- Monday, 30 December 2013 21:21
There is much consider as the culture many of us live in secularizes, that is, divorces us from a tangible Christian perspective, manner of being, and how we live in a world with diverse opinions. Today, we have to ask about Christ or Christendom. It is said that Saint Augustine asked, what there is of Christian among Christians is Christ. He is orienting our attention not to an idea but to a person, a meeting, an encounter, with a person. Emphatically we all have to state that to be a Christian is to be in contact with a person, Jesus the Christ. Being Christian does not mean moral norms, cultural ideology, and precepts of the Church. Morality, culture and precepts within an ecclesiology are extraordinarily important, but they are secondary in accepting Jesus Christ as Lord and Savior and adhering to Him; it is also a firm belief in heaven (salvation).
Is Christ important, or are consequences of Christ? We all have to come to terms with how we let what and who we believe in impact the way we live. That is, does Jesus Christ really mean something to you and does said belief have consequences in the manner of how you live? As a friend of Jesus Christ, what does it mean to hold to an “economy of salvation”? How do we interpret history of the Christian era? What role does true faith play in this period of history? Where are we as Christians in this history? Does eternal life with the Trinity mean anything anymore? In order to do so we have to be as objective as possible; our ideological impulses have to be put aside so as to deal with reality without rewriting the past.
Start now in developing a more coherent, mature faith in Jesus Christ and then in His Church. You ought to read the following articles to begin (remember not to form conclusions yet) your thinking on the subject:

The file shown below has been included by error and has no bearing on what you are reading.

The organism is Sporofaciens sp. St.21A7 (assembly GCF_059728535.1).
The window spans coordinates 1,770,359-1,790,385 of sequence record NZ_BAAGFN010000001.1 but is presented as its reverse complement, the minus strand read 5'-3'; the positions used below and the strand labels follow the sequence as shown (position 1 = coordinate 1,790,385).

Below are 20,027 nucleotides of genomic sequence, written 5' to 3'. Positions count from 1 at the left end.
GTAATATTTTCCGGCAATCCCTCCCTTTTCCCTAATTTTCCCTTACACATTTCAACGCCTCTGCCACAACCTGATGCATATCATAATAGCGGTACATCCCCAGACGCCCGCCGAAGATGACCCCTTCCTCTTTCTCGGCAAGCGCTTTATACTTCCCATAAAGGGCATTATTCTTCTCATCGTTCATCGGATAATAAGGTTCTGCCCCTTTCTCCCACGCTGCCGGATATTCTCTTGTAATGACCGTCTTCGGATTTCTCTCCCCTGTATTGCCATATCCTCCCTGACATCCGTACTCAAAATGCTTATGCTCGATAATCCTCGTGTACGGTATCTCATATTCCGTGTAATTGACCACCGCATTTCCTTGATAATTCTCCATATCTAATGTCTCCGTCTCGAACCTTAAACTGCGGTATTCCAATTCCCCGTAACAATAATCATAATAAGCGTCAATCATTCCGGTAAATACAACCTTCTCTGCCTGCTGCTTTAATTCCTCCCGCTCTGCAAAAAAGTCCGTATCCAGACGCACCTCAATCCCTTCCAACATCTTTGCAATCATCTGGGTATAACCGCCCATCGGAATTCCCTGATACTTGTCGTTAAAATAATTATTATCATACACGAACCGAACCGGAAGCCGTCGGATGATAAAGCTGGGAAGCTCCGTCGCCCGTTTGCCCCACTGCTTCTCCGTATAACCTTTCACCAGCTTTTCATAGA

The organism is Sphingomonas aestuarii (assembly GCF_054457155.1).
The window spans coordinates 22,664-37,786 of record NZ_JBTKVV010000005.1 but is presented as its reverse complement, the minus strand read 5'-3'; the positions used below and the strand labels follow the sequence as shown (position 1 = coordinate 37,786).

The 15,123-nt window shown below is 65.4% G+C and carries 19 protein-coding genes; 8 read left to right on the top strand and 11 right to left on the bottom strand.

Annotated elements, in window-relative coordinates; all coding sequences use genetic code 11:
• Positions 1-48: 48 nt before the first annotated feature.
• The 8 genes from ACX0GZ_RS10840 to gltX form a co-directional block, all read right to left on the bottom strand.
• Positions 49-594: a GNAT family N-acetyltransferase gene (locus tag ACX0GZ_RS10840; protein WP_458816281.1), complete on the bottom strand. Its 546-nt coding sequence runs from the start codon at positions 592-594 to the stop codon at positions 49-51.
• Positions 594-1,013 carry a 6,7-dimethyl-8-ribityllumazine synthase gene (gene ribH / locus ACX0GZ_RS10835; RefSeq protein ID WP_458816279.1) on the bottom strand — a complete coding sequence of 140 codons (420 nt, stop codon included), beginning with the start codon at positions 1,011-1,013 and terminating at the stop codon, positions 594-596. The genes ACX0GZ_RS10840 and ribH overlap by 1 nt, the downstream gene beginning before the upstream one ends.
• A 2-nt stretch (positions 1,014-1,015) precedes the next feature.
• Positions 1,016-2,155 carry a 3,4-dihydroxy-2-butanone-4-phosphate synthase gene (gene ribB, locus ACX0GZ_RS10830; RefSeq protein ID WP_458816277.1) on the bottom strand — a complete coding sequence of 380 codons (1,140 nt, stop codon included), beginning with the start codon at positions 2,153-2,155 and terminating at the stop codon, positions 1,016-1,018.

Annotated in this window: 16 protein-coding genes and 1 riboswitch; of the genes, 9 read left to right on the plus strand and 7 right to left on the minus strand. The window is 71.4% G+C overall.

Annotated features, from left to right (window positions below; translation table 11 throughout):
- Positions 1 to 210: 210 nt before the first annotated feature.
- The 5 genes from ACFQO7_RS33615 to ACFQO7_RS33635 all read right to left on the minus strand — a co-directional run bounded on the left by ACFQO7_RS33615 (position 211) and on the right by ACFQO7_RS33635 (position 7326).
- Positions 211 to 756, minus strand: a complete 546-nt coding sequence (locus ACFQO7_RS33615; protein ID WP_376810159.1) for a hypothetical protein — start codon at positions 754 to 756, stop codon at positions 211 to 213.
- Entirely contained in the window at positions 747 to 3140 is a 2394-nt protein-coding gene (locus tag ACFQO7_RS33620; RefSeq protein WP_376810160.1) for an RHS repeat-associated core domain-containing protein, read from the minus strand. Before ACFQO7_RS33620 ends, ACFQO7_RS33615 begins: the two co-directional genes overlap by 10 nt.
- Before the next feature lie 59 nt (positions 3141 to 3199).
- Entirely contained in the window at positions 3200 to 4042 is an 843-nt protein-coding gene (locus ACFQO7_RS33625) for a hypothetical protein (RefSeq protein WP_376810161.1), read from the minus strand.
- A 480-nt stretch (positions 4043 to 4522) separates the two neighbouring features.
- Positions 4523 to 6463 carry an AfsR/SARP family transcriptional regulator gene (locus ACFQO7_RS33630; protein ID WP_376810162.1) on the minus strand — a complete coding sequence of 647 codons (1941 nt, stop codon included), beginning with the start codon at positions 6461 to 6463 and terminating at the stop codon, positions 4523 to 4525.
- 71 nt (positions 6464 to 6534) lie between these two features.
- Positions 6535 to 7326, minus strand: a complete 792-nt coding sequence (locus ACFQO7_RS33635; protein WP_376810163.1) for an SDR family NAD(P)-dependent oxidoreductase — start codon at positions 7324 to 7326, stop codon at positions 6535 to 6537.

- Monday, 06 February 2012 10:21
Those who follow the lay ecclesial movement, Communion
and Liberation, and attend the weekly School of Community, know that we’ve come
to end of our work on Father Luigi Giussani book, the The Religious Sense. For the
coming year we will be working on Giussani’s At the Origin of the Christian
Claim. On January 25, 2012, at the Teatro degli Arcimboldi, Milan, Father Julián
Carrón’s made a presentation of Father Luigi Giussani’s book.
is noted here: Christ is something that is happening to me now.pdf
Quoting Don Giussani,
Et incarnatus est-Father Giussani says-“is singing at its purest,
when all man’s straining melts in the original clarity, the absolute purity of
the gaze that sees and recognizes. Et incarnatus est is contemplation and
entreaty at the same time, a stream of peace and joy welling up from the
heart’s wonder at being placed before the arrival of what it has been waiting
for, the miracle of the fulfillment of its quest. […]
As we approach the 30th anniversary of papal approval of the Fraternity of Communion and Liberation on February 11th, let’s call on the intercession of Our Lady of Lourdes and Saint Benedict, co-patrons of the Movement to guide our way to the Word Made Flesh.
- Wednesday, 21 December 2011 14:06
Over the summer Jesuit Father Edward Oakes published his latest book, Infinity Dwindled to Infancy.
You can now get the book in paper and on Kindle at Amazon.
- Wednesday, 14 September 2011 06:24
Consummatum est. It is completed — it has come to a full end. The mystery of God’s love toward us is accomplished. The price is paid, and we are redeemed. The Eternal Father determined not to pardon us without a price, in order to show us especial favor. He condescended to make us valuable to Him. What we buy we put a value on. He might have saved us without a price –by the mere fiat of His will. But to show His love for us He took a price, which, if there was to be a price set upon us at all, if there was any ransom at all to be taken for the guilt of our sins, could be nothing short of the death of His Son in our nature. O my God and Father, Thou hast valued us so much as to pay the highest of all possible prices for our sinful souls– and shall we not love and choose Thee above all things as the one necessary and one only good?
Blessed John Henry Newman
Meditation on the 12th Station
- Friday, 15 July 2011 12:08
“‘Christ begging for the heart of man, and the heart of man begging for Christ.’ What change needs to take place for our gaze to be able to look at ourselves like this? What familiarity, what a sharing of our lives with a different gaze, until we can look with the same compassion upon our humanity, as we always felt ourselves looked upon by Father Giussani.”
(Father Carrón, “Man is exclusive relationship with God,” 2007)